• Google has exhausted these values as well, and will introduce something called "protected mode page rank" where the slector is shifted farther to create a greater range of values.

      Don't forget the modifiers NEAR, FAR, and HUGE.

      Enjoy,
    • Wow :)

      I wonder how many people even here on Slashdot remember the real mode memory "model"

      Anyway, 40Gi pages ought to be enough for everyone :)

      (40Gi is to 64Gi what 640Ki is to 1Mi if anyone wonders...)
    • by don.g (6394)
      You mean segment, not selector (in your real/v86 mode analogue). Selectors only came in with protected mode. Personally, that small incorrect detail entirely ruined the joke for me.
    • >"protected mode page rank" where the slector is shifted farther to create a greater range of values.

      No, not shifted farther to the left -- it's used as an index into a table of base addresses. Silly!
  • by chazzf (188092) <cfulton@deepthou ... minus physicist> on Friday May 05, 2006 @04:45PM (#15273264) Homepage Journal
    So says Andrew Orlowski. Remind me why we take him seriously?
    • Because of all his insightful comments about wikipedia?

      Really, though, slashdot is addicted to trolls and flamebaits.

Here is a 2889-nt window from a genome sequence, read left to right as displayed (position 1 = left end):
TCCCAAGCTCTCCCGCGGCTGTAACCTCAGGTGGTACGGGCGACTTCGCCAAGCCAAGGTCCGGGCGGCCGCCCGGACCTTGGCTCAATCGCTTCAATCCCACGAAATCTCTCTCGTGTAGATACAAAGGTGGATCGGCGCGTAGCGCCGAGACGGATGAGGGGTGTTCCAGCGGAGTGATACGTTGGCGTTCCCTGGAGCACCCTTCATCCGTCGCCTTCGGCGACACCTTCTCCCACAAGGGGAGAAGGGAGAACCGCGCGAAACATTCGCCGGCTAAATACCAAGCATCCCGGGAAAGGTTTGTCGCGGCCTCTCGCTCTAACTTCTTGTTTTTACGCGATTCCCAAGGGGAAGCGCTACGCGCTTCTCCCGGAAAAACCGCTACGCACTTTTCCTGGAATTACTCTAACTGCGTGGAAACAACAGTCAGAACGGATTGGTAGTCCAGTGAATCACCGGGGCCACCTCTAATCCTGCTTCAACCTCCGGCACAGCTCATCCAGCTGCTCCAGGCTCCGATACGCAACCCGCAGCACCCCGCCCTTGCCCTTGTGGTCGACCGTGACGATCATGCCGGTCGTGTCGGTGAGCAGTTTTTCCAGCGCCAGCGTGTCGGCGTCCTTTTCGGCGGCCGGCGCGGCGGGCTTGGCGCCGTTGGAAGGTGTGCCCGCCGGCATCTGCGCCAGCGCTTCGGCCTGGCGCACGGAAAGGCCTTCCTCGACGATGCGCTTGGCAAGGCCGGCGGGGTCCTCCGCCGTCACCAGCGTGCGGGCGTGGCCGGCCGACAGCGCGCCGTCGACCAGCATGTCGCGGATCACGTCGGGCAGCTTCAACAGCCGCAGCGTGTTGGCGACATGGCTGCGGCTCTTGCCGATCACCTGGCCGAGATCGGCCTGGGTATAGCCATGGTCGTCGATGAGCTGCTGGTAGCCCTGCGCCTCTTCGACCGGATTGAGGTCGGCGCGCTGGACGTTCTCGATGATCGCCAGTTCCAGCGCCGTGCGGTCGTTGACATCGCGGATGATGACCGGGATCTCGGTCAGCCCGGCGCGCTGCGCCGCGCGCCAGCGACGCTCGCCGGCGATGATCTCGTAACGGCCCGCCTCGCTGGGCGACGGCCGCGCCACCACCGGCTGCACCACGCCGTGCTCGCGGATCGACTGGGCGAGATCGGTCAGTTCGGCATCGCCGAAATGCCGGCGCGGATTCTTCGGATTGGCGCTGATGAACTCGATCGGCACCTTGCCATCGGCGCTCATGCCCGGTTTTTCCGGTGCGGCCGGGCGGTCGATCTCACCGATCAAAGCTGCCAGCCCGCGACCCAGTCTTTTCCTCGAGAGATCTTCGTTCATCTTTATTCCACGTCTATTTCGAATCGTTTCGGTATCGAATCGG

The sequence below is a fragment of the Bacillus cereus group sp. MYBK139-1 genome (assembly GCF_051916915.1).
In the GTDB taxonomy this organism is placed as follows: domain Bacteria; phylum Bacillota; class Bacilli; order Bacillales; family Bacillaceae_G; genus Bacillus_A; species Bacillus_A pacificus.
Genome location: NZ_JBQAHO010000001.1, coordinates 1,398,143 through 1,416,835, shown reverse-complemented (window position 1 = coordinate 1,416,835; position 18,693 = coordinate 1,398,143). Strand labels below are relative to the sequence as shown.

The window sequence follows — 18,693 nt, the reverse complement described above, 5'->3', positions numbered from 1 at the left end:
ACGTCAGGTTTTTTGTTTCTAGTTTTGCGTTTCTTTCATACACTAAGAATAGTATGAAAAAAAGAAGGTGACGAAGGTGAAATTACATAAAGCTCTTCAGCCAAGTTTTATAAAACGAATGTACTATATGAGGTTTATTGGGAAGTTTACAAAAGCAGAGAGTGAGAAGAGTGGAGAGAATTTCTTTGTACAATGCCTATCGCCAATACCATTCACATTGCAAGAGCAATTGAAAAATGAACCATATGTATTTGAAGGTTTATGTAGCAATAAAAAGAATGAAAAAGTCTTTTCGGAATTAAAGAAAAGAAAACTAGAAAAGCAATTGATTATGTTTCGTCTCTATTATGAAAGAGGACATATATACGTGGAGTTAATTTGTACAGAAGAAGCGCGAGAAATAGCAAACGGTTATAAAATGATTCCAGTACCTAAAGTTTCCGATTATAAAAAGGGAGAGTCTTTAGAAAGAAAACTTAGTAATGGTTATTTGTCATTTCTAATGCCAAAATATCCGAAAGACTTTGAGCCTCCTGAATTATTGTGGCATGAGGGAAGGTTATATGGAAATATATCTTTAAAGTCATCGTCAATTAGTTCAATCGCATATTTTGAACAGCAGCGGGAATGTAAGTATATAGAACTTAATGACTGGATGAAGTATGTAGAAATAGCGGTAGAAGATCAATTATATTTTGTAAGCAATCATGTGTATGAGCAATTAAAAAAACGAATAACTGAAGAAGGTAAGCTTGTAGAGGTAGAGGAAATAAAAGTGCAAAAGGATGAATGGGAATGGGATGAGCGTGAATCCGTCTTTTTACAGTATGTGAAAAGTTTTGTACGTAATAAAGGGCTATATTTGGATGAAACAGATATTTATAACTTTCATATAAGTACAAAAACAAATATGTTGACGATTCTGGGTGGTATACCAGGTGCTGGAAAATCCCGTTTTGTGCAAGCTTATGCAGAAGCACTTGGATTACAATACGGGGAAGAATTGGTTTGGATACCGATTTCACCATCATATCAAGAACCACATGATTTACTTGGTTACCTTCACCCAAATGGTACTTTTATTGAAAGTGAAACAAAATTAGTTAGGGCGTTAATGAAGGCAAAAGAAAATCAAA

• by shoma-san (739914) on Friday May 05, 2006 @04:47PM (#15273278)
    Do what I do when the toilet bowl is full of crap - FLUSH.
  • Unrelated to the main body of the article, but the "OneWebDay" mentioned in the snippet at the bottom describes a symbol as "Three middle fingers outstretched with the thumb and little finger touching". Since when have web developers been associated with The Scout Movement?
  • One idea? (Score:5, Insightful)

    by 955301 (209856) on Friday May 05, 2006 @05:17PM (#15273471) Journal

    Well given that a human would have a hard time deciding if the page was autogen'ed if the text was in their second language, this *is* quite an issue.

    So it sounds like Google needs to *shudder* have a user feedback system where humans with logins add moderation metadata to the search results and in return get results based on this moderation en-mass.

    I know what your thinking, /. has it and it sux, but does it really? I'm always pretty confident that the goatse and gnaa and all that other crap will never make it to a score of 5 when I'm on it. Maybe that's what Google needs to throw the weight back in their court - human intervention on a colossal scale.

    It would withstand abuse since a massive amount of human inputed data would keep spambots from trying to exploit the moderation system. What's more, their toolbar could incorporate the control to flag a page as autogen'ed garbage.

    • Re:One idea? (Score:3, Interesting)

      How does a moderator prove they are in fact a legit human and not a bot?